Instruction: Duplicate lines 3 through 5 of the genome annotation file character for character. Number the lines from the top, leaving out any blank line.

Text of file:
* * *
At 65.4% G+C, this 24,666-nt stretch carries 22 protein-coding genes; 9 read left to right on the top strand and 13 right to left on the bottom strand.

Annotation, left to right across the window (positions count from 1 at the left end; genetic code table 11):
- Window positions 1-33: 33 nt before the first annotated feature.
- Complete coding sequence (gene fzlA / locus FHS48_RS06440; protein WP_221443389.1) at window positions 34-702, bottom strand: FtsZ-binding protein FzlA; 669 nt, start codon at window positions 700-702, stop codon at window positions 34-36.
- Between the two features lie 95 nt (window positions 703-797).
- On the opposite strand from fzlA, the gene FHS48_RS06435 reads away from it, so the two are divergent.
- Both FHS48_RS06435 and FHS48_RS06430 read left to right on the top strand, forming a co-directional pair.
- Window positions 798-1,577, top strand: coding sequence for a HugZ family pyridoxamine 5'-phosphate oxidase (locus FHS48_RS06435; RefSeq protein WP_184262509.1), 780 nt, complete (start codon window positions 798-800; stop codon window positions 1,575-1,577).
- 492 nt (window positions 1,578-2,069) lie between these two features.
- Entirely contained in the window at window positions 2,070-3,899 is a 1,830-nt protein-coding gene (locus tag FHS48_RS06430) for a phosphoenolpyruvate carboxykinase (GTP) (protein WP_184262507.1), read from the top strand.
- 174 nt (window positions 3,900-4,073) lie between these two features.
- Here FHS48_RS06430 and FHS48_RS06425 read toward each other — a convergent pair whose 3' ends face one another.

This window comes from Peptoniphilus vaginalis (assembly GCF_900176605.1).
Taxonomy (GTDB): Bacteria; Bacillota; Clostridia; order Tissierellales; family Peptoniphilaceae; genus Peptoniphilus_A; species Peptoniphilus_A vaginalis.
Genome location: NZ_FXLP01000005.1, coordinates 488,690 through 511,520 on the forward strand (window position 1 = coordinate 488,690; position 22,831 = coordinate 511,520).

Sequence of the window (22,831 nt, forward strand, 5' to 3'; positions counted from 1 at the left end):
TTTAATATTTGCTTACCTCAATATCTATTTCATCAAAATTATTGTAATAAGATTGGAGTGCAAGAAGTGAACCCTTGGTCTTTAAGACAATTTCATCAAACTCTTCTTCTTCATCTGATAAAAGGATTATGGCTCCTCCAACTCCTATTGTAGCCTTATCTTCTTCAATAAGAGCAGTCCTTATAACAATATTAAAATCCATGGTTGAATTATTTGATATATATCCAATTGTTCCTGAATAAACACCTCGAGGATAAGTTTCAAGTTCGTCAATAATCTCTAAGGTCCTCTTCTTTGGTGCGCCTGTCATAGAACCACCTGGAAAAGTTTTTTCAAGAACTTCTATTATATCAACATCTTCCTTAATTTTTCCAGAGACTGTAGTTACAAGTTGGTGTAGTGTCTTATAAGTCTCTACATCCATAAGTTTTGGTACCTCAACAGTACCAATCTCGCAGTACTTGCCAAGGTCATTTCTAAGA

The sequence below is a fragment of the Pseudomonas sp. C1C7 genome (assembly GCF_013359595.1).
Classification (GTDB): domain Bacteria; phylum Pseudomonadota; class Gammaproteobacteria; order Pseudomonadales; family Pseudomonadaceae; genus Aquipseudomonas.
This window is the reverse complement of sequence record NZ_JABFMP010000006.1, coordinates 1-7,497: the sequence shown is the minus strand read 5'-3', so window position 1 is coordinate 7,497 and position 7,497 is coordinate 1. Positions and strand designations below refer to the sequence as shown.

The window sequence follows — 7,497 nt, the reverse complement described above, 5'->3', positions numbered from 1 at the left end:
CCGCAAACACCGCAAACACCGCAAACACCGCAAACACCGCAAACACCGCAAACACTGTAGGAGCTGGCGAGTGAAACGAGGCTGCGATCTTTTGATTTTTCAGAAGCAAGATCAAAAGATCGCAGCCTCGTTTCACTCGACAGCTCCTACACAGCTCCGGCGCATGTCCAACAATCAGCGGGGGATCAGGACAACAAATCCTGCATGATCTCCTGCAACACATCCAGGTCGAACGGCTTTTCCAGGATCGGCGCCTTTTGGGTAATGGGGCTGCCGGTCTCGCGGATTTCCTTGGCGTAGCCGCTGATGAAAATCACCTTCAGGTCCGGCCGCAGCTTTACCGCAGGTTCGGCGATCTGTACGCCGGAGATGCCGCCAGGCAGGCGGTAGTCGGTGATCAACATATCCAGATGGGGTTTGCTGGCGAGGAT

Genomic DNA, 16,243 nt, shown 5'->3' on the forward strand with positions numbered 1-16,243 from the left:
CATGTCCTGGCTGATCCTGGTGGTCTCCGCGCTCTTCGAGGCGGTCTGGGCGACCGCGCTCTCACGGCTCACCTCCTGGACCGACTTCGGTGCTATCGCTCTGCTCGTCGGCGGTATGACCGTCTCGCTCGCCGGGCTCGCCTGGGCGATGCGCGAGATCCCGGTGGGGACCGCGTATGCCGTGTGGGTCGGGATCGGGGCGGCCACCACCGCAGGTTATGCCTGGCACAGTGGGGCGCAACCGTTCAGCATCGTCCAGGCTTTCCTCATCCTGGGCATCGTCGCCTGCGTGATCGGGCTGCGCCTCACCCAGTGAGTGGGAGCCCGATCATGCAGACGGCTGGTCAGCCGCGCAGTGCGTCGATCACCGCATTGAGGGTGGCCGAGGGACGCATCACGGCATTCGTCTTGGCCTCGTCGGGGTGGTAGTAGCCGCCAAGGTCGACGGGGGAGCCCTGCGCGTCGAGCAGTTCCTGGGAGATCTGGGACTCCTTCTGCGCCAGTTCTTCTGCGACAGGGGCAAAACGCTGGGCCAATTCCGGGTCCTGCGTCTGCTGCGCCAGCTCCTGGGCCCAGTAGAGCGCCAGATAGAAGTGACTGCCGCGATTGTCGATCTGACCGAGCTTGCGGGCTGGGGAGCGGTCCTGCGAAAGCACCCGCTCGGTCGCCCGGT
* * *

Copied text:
- Window positions 1-33: 33 nt before the first annotated feature.
- Complete coding sequence (gene fzlA / locus FHS48_RS06440; protein WP_221443389.1) at window positions 34-702, bottom strand: FtsZ-binding protein FzlA; 669 nt, start codon at window positions 700-702, stop codon at window positions 34-36.
- Between the two features lie 95 nt (window positions 703-797).